From All That Dwell Below the Skies

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1 From all that dwell below the skies,
Let the Creator's praise arise;
Let the Redeemer's name be sung
Through ev'ry land by ev'ry tongue.

2 Eternal are Thy mercies Lord;
Eternal truth attends Thy Word;
Thy praise shall sound from shore to shore
Till suns shall rise and set no more.

Baptist Hymnal, 2008

Author: Isaac Watts

Isaac Watts was the son of a schoolmaster, and was born in Southampton, July 17, 1674. He is said to have shown remarkable precocity in childhood, beginning the study of Latin, in his fourth year, and writing respectable verses at the age of seven. At the age of sixteen, he went to London to study in the Academy of the Rev. Thomas Rowe, an Independent minister. In 1698, he became assistant minister of the Independent Church, Berry St., London. In 1702, he became pastor. In 1712, he accepted an invitation to visit Sir Thomas Abney, at his residence of Abney Park, and at Sir Thomas' pressing request, made it his home for the remainder of his life. It was a residence most favourable for his health, and for the prosecution of his literary… Go to person page >

Notes

From all that dwell below the skies. I. Watts. [Psalm cxvii.] This paraphrase appeared in his Psalms of David, 1719, as follows:—

"Psalm cxvii. Long Metre.
i.
"From all that dwell below the Skies
Let the Creator's Praise arise:
Let the Redeemer's Name be sung
Thro' every Land, by every Tongue,
ii.
“Eternal are thy Mercies, Lord;
Eternal Truth attends thy Word;
Thy Praise shall sound from Shore to Shore
Till suns shall rise and set no more."

In this its original form this hymn is in extensive use in all English-speaking countries. It has also been translated into several languages, including Latin, by Bingham, in his Hymnologia Christiana Latina, 1871:—" Magna Creatoris cunctis alturn aethera subter."
2. A second form of the hymn appeared about 1780, under the following circumstances. John Wesley, in the Preface to his Pocket Hymn-book for the Use of Christians of All Denominations, dated Nov. 15, 1786, says:—

”A few years ago I was desired by many of our preachers to prepare and publish a small Pocket Hymn-book, to be used in common in our Societies. This I promised to do, as soon as I had finished some other business, which was then on my hands. But before I could do this, a Bookseller stepped in, and without my consent or knowledge, extracted such a Hymn-book chiefly from our works, aud spread several editions of it throughout the kingdom. Two years ago I published a Pocket Hymn-book according to my promise. But most of our people were supplied already with the other Hymns. And these are largely circulated still. To cut off all pretence from the Methodists for buying them, our Brethren in the late Conference at Bristol advised me to print the same Hymn-book which had been printed at York. This I have done in the present volume; only with this difference," &c.

The hymn-book here referred to is:— A Pocket Hymn-book designed as a constant Companion for the pious, collected from Various Authors. York, R. Spence [c. 1780], 5th edition, 1786.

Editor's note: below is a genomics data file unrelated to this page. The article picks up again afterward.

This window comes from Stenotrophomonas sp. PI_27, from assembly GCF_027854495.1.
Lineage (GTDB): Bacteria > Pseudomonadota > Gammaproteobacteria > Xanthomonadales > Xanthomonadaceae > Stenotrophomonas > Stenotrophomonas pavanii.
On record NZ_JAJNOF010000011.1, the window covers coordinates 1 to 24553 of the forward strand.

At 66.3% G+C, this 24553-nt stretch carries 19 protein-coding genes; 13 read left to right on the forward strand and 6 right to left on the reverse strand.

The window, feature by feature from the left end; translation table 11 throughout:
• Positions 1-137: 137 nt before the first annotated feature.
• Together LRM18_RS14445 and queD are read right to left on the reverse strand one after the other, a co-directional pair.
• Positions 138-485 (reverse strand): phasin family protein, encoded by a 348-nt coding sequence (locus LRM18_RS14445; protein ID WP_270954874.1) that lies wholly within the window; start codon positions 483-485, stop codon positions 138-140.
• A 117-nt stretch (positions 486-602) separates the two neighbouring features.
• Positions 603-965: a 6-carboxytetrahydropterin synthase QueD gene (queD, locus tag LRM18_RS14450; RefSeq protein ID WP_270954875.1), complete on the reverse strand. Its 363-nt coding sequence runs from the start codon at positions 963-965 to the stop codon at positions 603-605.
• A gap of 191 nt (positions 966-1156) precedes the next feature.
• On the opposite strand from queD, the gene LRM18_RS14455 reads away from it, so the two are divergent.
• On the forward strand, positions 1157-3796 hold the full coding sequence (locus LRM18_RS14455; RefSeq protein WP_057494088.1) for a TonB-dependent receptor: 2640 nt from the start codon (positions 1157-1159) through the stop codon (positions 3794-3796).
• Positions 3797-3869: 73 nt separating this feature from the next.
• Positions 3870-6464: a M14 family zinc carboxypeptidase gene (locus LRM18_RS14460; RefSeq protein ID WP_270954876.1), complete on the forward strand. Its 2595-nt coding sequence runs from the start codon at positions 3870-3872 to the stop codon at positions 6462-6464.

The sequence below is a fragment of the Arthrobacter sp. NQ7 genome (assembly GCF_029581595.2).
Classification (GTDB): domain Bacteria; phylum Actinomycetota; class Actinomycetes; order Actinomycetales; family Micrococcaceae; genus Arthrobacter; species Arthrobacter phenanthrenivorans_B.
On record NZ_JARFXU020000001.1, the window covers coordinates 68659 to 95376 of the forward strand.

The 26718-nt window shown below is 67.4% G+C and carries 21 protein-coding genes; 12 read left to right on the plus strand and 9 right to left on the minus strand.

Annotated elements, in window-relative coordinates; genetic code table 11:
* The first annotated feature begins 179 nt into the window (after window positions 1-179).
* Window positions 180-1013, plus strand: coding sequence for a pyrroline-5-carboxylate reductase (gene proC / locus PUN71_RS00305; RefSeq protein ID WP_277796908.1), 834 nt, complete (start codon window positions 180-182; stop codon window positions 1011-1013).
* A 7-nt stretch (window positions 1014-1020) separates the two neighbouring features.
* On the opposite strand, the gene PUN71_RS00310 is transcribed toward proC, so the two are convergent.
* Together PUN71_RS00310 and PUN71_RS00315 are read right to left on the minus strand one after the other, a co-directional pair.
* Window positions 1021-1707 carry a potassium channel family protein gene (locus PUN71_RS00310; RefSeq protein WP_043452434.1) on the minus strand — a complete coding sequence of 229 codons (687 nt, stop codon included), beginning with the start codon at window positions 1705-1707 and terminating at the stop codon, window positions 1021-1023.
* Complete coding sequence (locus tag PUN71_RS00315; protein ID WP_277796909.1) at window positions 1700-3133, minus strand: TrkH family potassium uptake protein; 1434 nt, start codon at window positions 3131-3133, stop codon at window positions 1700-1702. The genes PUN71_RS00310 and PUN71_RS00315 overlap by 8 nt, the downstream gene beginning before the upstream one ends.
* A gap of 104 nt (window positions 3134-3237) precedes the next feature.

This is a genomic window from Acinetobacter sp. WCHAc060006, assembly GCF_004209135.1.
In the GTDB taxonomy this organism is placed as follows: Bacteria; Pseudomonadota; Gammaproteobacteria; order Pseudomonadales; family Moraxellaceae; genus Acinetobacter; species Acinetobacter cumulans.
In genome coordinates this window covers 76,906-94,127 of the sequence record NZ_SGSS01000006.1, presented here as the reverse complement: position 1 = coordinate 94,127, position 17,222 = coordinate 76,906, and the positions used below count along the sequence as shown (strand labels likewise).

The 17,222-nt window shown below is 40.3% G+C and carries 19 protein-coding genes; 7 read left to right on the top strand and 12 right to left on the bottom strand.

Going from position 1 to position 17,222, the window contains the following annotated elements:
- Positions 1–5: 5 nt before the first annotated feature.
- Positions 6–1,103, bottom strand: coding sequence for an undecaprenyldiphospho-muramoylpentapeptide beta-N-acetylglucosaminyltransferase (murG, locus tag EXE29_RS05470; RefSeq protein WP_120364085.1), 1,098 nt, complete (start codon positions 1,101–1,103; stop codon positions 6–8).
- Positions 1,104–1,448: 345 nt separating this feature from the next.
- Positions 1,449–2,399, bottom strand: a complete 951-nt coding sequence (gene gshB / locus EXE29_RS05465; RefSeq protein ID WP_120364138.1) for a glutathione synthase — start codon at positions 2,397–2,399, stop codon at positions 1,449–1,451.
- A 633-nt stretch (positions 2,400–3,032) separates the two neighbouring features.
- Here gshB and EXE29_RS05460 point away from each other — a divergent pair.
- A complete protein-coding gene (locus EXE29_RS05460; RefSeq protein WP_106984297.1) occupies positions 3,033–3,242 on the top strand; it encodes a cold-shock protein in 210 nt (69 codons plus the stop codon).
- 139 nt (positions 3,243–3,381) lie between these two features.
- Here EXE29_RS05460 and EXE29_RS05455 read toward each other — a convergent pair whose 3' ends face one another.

From this hymn-book J. Wesley reprinted in his Pocket Hymn-book, 1786, Watts's “From all that dwell below the skies," with these additional lines in one stanza:—

“Your lofty themes, ye mortals, bring,
In songs of praise divinely sing;
The great salvation loud proclaim,
And shout for joy the Saviour's name:
In ev'ry land begin the song;
To ev'ry land the strains belong;
In cheerful sounds all voices raise,
And fill the world with loudest praise."

The original, together with these lines from the York book, passed into several collections as a hymn in 4 stanzas of 4 lines. The cento in this form is in common use in Great Britain and America.
3. A third form of the text is also in common use. It appeared in the 1830 Supplement to the Wesleyan Hymn Book, No. 690. It is composed of Watts's original, four lines from the York Pocket Book text, and Bp. Ken's doxology, "Praise God from whom all blessings flow," &c. This was omitted in the 1875 revised edition of the Wesleyan Hymn Book, in favour of Watts's original text.

-- John Julian, Dictionary of Hymnology (1907)

Tune

OLD HUNDREDTH

This tune is likely the work of the composer named here, but has also been attributed to others as shown in the instances list above. According to the Handbook to the Baptist Hymnal (1992), Old 100th first appeared in the Genevan Psalter, and "the first half of the tune contains phrases which may ha…

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DUKE STREET

First published anonymously in Henry Boyd's Select Collection of Psalm and Hymn Tunes (1793), DUKE STREET was credited to John Hatton (b. Warrington, England, c. 1710; d, St. Helen's, Lancaster, England, 1793) in William Dixon's Euphonia (1805). Virtually nothing is known about Hatton, its composer,…

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LASST UNS ERFREUEN

LASST UNS ERFREUEN derives its opening line and several other melodic ideas from GENEVAN 68 (68). The tune was first published with the Easter text "Lasst uns erfreuen herzlich sehr" in the Jesuit hymnal Ausserlesene Catlwlische Geistliche Kirchengesänge (Cologne, 1623). LASST UNS ERFREUEN appeared…

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